• Because melatonin is an antioxidant, there is some evidence that it may strengthen your immune system and/or alleviate pesky headaches and migraines.
  • Studies suggest that melatonin may help children with autism or Asperger syndrome experience better sleep.
  • It can be used for a variety of “off-label” conditions, such as fibromyalgia, ADHD, concentration and focus, anxiety, and hyperactivity.
  • Researchers have concluded that melatonin is safe for short-term use in both children and adults.
  • One of the major benefits of melatonin is it is not habit-forming.
  • Melatonin typically does not have a diminished effect over time or with repeated use.
  • Melatonin will not cause you to feel “hungover” the next day.

What Are the Cons of Using Melatonin for “Sleeplessness?”

Although rare, there are also few cons you should be aware of before taking melatonin for insomnia:

  • Melatonin can cause lightheadedness, sleepiness, bed-wetting, headache/migraines, nausea and vomiting, and daytime drowsiness so severe that it affects your ability to drive or operate machinery all day.
  • Melatonin has not received approval from the FDA.
  • People with epilepsy or an autoimmune disease and/or those taking a blood-thinning medication like Warfarin should avoid melatonin.
  • Caffeine, fluvoxamine, nifedipine may interact with melatonin, impacting its effectiveness.
  • Some melatonin supplements contain pineal tissue from animals, which increases your risk of contracting animal-linked viruses or diseases.

Are There Any Side-Effects Associated with Melatonin?

Yes, some people may experience side-effects with melatonin.

Keep in mind that melatonin has been deemed generally safe for temporary use. When side-effects occur, they are typically mild in nature.

The most common melatonin side-effects include:

  • Headaches or migraines
  • Lightheadedness
  • Mild nausea
  • Sleepiness or drowsiness

In severe cases, melatonin can also trigger depression, anxiety, tremors, gastrointestinal distress (diarrhea, constipation, and/or upset stomach), agitation, carelessness, confusion, and/or low blood pressure (hypotension).

Can I Combine Melatonin with Other Sleep Resources?


Listed below are sleep resources that can be combined with melatonin for maximum impact:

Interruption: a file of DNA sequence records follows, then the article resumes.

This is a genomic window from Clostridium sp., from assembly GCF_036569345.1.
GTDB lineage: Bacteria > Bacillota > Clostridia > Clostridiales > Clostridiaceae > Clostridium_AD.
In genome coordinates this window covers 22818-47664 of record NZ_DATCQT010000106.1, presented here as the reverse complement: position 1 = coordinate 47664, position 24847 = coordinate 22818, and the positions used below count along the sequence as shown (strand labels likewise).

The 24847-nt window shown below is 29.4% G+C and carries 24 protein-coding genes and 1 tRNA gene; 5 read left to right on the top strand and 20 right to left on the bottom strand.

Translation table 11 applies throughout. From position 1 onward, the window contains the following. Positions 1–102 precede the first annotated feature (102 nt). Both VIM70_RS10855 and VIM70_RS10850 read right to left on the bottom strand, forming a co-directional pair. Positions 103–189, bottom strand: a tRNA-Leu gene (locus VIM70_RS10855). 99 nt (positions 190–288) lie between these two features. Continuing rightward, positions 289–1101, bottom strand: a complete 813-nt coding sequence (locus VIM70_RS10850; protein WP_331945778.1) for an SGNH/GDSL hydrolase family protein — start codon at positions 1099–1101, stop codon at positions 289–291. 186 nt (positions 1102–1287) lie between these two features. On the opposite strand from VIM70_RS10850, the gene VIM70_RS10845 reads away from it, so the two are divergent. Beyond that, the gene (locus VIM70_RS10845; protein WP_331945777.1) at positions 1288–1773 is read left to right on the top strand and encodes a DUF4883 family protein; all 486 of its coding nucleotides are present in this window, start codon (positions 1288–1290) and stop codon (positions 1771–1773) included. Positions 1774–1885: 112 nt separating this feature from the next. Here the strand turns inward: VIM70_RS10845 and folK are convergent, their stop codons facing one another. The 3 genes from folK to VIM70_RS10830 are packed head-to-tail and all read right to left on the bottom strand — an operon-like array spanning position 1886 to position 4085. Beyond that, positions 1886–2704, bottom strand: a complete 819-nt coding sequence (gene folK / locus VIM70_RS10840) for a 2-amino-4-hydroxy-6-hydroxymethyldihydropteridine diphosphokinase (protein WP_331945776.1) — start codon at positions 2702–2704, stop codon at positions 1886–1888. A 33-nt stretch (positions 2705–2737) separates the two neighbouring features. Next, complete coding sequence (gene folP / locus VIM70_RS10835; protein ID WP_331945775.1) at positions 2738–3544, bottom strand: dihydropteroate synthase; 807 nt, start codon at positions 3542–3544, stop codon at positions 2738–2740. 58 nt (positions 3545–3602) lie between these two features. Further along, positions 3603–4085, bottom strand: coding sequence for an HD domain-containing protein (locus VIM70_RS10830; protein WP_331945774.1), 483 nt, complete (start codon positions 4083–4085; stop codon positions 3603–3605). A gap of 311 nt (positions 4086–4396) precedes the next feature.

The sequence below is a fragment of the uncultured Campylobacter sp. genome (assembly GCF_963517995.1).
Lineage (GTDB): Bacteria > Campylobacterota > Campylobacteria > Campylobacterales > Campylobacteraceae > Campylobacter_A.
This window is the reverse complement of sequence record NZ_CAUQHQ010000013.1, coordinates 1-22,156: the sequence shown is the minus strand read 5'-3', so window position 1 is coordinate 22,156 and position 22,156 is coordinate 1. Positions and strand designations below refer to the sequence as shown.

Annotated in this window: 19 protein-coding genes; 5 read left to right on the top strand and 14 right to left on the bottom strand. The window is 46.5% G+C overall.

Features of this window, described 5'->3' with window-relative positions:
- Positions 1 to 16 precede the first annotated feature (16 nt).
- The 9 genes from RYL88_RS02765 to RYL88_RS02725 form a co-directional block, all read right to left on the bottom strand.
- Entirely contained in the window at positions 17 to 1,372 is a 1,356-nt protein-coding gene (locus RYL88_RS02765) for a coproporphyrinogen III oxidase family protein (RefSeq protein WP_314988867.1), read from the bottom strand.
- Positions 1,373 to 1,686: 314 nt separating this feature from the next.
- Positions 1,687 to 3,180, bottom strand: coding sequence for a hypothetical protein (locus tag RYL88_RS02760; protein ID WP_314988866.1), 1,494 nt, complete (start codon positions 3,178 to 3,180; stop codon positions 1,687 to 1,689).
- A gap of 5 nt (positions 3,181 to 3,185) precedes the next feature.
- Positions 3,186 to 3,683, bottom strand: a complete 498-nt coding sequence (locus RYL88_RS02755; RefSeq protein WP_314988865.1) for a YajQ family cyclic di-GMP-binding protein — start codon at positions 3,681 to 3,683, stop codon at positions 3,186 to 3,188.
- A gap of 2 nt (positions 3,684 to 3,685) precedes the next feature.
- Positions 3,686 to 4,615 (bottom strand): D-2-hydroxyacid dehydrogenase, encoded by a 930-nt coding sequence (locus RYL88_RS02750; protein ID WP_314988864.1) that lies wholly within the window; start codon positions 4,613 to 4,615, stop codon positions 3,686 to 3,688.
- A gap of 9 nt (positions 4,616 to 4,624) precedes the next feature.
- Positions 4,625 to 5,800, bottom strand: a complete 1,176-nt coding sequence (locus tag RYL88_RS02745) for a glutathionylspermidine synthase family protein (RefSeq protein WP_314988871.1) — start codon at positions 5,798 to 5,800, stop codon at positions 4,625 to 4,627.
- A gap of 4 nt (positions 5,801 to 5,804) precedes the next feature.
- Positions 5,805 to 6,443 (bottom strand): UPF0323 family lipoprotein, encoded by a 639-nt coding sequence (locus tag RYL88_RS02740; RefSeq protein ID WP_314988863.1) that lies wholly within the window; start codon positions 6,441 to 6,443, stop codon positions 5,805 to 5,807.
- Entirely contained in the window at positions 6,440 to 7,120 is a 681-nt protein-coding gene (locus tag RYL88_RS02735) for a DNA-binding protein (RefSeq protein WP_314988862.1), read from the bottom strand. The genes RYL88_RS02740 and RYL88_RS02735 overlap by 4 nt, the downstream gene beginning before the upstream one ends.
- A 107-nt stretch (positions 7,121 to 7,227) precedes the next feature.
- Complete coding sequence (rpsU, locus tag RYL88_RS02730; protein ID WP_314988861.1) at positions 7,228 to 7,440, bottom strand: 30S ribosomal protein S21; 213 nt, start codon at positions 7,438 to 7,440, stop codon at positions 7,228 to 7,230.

• A consistent bedtime routine and sleep schedule. In other words, get ready for bed at the same time each night and set your alarm to awaken at the same time each morning. This also applies to weekends, summer vacations, and holidays.
  • Make sure you get at least 7 hours of sleep each night by going to bed earlier or sleeping later in the morning.
  • Do not go to bed unless you are tired and sleepy. If you force yourself to go to bed, you’ll have a hard time falling and staying asleep. So, if you aren’t sleep in 15-30 minutes, get up and read, take a warm bath, listen to music, or watch some non-stimulating television.
  • Designate your bed as a place for sex and sleep only.
  • Make sure your room is cool, quiet, and relaxing.
  • Limit how much bright light you are exposed to a few hours before bed.
  • Turn-off your electronic devices (tablet, smartphone, computer, and television) 30-45 minutes before bed.
  • Refrain from eating a hearty meal shortly before bed. If you become hungry, try to snack on a light, healthy meal, such as yogurt, peanut butter crackers, grapes, apple slices, etc.
  • Add regular exercise into your daily routine and try to consume healthier foods.
  • Stay away from caffeine and alcohol after dinner because they can stimulate you and prevent you from falling asleep.
  • Try to limit the amount of liquids you consume shortly before bed.
  • Invest in an online sleep program. Online sleep programs, like Somnus Therapy, can help you get the zzz you need to be your “best self.”


If you are having a hard time getting quality sleep, you may want to invest in melatonin. One of the benefits of melatonin is that it is not habit-forming, so the risk of becoming dependent on it is zilch. You also don’t have to worry about waking-up the next morning feeling like you’ve been hit by a semi-truck. In fact, there is a good chance you’ll awaken feeling rested, refreshed, and revitalized. Keep in mind, however, that melatonin may not work for everyone. So, it is important that you discuss taking melatonin for sleep with your doctor before trying it.


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“Thanks to Somnus Therapy I now sleep well each night without medication! This was a huge milestone for me – so thank you.”

Sinead Browning